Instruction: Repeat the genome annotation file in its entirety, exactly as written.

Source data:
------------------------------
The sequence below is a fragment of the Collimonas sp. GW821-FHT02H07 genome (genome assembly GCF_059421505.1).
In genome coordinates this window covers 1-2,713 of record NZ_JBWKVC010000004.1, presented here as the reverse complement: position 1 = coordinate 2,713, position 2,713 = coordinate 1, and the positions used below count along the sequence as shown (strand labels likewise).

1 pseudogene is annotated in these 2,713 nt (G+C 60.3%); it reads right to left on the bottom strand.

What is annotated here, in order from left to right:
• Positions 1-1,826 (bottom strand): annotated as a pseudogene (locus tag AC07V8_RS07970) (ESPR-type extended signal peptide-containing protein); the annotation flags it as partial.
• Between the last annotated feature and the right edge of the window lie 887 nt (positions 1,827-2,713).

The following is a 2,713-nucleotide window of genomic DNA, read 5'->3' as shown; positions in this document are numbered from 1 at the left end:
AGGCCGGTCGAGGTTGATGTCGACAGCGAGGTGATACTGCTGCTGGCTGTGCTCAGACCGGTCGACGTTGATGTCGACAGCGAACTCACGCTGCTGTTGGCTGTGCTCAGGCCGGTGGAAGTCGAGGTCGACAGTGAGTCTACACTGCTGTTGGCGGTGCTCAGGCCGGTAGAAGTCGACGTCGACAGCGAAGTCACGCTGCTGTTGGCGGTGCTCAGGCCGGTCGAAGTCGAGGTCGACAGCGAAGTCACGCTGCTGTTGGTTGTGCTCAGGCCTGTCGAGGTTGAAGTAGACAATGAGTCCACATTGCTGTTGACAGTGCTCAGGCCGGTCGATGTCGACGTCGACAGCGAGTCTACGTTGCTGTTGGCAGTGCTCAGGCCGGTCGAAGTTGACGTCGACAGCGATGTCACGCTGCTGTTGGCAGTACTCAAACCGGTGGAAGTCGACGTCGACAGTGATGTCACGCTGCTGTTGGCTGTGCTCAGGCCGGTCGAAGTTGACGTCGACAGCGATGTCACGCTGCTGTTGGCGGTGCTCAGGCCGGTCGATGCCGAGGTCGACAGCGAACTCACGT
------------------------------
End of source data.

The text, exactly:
The sequence below is a fragment of the Collimonas sp. GW821-FHT02H07 genome (genome assembly GCF_059421505.1).
In genome coordinates this window covers 1-2,713 of record NZ_JBWKVC010000004.1, presented here as the reverse complement: position 1 = coordinate 2,713, position 2,713 = coordinate 1, and the positions used below count along the sequence as shown (strand labels likewise).

1 pseudogene is annotated in these 2,713 nt (G+C 60.3%); it reads right to left on the bottom strand.

What is annotated here, in order from left to right:
• Positions 1-1,826 (bottom strand): annotated as a pseudogene (locus tag AC07V8_RS07970) (ESPR-type extended signal peptide-containing protein); the annotation flags it as partial.
• Between the last annotated feature and the right edge of the window lie 887 nt (positions 1,827-2,713).

The following is a 2,713-nucleotide window of genomic DNA, read 5'->3' as shown; positions in this document are numbered from 1 at the left end:
AGGCCGGTCGAGGTTGATGTCGACAGCGAGGTGATACTGCTGCTGGCTGTGCTCAGACCGGTCGACGTTGATGTCGACAGCGAACTCACGCTGCTGTTGGCTGTGCTCAGGCCGGTGGAAGTCGAGGTCGACAGTGAGTCTACACTGCTGTTGGCGGTGCTCAGGCCGGTAGAAGTCGACGTCGACAGCGAAGTCACGCTGCTGTTGGCGGTGCTCAGGCCGGTCGAAGTCGAGGTCGACAGCGAAGTCACGCTGCTGTTGGTTGTGCTCAGGCCTGTCGAGGTTGAAGTAGACAATGAGTCCACATTGCTGTTGACAGTGCTCAGGCCGGTCGATGTCGACGTCGACAGCGAGTCTACGTTGCTGTTGGCAGTGCTCAGGCCGGTCGAAGTTGACGTCGACAGCGATGTCACGCTGCTGTTGGCAGTACTCAAACCGGTGGAAGTCGACGTCGACAGTGATGTCACGCTGCTGTTGGCTGTGCTCAGGCCGGTCGAAGTTGACGTCGACAGCGATGTCACGCTGCTGTTGGCGGTGCTCAGGCCGGTCGATGCCGAGGTCGACAGCGAACTCACGT